Understanding Universal’s Peculiar Legal Strategy

If you’ve been reading my blogs on the DMCA defense (mostly in connection with the Nashville lawsuit against Grooveshark), you know that, even after 12 years, there are several very basic unanswered questions about DMCA safe-harbor protection. Off the top of my head, the most significant are:

What does it mean to have actual knowledge of infringement,…

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ReDigi Finale: Comparing Apples to Amazons (Part 20 in Our Online Music Services Series)

And Other Loose Ends.

This is going to be (I hope) the last post about the ReDigi situation, at least for a while. I’ll admit I got distracted by the RIAA’s little missive to ReDigi. I want to sum up and wrap up. First, the summing:

The Three Legal Obstacles to a Digital First-Sale Right

Looking over the five (!) previous posts about ReDigi, we see three obstacles to its legality:

Do the consumers who wish to sell their digital singles actually own, or merely license, the music files? That’s what Vernor helps us answer, as discussed here.
Is the First-Sale Doctrine limited to the same physical item that was the subject of the “first sale”? I discuss this question here and here.
By what right can ReDigi make the temporary, intermediate copies necessary to transfer the song file? I discuss this issue here and here.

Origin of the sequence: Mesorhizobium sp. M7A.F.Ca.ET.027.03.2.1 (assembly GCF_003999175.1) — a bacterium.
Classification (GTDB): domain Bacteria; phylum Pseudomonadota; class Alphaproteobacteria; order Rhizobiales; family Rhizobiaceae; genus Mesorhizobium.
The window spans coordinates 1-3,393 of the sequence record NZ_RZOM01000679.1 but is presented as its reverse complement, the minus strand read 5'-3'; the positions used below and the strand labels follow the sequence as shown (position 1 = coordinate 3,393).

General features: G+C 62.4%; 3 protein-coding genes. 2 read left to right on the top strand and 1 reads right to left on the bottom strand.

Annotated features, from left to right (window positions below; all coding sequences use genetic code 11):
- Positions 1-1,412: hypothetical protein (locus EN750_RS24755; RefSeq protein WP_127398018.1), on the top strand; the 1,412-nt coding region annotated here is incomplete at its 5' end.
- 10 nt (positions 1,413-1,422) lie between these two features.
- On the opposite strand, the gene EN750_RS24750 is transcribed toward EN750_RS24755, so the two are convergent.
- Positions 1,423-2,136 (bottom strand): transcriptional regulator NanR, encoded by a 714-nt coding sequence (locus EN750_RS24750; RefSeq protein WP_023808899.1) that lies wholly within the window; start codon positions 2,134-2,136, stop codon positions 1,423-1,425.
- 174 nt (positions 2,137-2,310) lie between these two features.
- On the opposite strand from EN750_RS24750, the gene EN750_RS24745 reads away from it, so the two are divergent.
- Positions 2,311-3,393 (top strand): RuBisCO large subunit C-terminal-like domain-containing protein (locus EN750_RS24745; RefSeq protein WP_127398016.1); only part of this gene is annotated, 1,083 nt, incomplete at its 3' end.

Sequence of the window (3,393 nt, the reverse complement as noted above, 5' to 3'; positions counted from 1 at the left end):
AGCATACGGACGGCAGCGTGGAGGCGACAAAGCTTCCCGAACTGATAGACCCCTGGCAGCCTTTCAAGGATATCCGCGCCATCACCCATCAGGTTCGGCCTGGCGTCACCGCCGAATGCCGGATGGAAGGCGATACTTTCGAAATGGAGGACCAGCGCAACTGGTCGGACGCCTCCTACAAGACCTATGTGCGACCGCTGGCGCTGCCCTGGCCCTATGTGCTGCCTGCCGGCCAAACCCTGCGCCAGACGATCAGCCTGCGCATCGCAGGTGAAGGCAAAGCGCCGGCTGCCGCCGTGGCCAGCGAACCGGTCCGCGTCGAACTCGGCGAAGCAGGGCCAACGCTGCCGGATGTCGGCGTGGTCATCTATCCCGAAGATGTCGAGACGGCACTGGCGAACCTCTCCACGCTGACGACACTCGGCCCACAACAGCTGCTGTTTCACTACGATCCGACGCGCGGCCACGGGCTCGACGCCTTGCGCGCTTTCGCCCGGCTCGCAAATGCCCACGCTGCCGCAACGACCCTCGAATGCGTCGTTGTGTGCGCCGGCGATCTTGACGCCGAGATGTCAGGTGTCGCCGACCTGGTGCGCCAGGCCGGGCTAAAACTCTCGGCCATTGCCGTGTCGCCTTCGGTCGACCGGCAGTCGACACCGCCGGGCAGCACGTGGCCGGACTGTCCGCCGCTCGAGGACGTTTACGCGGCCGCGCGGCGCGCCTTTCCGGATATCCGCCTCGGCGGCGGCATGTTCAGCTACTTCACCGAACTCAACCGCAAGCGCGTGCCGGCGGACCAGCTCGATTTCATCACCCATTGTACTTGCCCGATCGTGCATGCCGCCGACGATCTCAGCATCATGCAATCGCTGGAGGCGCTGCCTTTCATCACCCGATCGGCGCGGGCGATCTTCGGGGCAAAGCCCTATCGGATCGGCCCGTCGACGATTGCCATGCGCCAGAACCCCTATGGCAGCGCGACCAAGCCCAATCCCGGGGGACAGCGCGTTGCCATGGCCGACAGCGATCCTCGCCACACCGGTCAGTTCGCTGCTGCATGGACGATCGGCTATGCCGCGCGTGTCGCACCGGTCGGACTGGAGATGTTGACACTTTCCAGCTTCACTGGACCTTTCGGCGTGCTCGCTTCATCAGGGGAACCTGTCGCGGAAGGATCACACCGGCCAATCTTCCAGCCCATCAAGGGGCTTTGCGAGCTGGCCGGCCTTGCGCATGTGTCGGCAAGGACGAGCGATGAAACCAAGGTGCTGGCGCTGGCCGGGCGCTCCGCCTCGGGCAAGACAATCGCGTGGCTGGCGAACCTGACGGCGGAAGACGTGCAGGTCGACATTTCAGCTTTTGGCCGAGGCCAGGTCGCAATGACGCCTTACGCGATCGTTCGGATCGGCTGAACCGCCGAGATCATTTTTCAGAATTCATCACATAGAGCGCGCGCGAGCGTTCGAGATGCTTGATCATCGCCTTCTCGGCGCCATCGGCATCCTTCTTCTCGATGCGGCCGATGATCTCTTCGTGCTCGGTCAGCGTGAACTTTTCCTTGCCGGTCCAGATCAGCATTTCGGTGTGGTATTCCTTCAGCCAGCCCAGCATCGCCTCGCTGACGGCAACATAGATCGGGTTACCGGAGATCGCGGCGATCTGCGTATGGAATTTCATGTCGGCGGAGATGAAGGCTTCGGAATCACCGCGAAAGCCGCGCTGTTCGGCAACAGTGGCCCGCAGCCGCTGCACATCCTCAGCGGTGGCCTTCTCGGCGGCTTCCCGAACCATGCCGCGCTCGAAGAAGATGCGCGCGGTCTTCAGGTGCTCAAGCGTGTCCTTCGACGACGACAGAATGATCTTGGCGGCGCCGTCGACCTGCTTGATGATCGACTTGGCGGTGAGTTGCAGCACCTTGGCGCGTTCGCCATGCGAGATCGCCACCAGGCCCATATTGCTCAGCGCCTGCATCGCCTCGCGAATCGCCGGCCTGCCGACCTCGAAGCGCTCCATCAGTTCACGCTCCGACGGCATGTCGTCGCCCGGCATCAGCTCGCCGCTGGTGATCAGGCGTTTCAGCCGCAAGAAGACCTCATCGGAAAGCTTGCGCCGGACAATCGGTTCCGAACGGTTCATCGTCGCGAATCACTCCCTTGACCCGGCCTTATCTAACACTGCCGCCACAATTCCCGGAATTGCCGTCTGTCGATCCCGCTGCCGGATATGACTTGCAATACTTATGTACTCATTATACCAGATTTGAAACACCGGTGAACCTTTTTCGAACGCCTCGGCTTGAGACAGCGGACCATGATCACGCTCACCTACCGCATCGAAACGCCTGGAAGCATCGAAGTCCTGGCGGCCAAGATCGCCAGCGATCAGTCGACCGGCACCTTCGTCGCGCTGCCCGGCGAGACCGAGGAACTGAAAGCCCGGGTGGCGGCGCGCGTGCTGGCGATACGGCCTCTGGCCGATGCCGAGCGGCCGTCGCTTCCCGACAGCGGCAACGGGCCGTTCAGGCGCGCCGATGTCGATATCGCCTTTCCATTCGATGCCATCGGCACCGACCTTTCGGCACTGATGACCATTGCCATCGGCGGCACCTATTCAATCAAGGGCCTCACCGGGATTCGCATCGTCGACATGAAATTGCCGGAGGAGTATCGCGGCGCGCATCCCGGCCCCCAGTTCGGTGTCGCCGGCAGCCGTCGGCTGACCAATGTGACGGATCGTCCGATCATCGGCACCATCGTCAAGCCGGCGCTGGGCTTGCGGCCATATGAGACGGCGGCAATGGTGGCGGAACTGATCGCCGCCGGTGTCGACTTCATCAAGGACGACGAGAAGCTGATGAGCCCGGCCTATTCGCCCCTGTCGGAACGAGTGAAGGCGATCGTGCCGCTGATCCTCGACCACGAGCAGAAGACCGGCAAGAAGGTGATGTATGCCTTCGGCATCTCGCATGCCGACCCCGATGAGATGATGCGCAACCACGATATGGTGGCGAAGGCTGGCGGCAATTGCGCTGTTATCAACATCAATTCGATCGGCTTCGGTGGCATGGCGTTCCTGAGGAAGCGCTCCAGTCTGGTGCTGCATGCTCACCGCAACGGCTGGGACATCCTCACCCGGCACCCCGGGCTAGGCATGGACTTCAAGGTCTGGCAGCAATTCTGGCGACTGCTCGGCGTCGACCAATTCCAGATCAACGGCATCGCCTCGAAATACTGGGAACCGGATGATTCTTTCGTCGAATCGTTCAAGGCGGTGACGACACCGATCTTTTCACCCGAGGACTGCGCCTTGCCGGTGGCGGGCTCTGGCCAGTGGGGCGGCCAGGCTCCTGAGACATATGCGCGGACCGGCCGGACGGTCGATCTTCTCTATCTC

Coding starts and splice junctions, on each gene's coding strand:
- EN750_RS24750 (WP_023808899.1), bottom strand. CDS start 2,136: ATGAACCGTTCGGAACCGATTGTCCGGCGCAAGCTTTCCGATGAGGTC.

So. There. Now, let’s tie up a few loose ends.

What About Amazon?

When I first discussed whether ReDigi’s system could comply with Vernor (to answer the question of whether the potential sellers “own” the digital downloads), I focused exclusively on the iTunes Store license agreement. I did so because (1) iTunes by far the most popular source of legal digital downloads,…

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ReDigi Redux: Essentials of the Essential Step Defense (Part 16 of our Online Music Services Series)

Digital Content: Dumb Data or Clever Instructor?

I received so many comments on my ReDigi post that I need to write a couple of follow-up posts to address the good questions. This post and the next will focus on questions raised about the fact that ReDigi needs to make an intermediate copy of the song files, and the one after that will clean up some lingering issues about the first sale doctrine itself.

The Intermediate Copy

My last post was focused on the first-sale doctrine and the Vernor decision, but several people pointed out that, in order to transfer a music file from the seller to the buyer, ReDigi has to make at least one intermediate copy. It doesn’t matter ReDigi erases the seller’s copy of the file at the same time it makes a copy of the file on its own server–it’s still making a copy, and making a copy requires exercise of the reproduction right. See Sega Enterprises Ltd. v. Accolade, Inc., 977 F.2d 1510 (9th Cir. 1992). So, assuming ReDigi isn’t licensed* and assuming ReDigi may avail itself of the first-sale doctrine**, what defense might it have against a claim that this intermediate copy is an infringement?

* And I don’t know if this is an accurate assumption. No…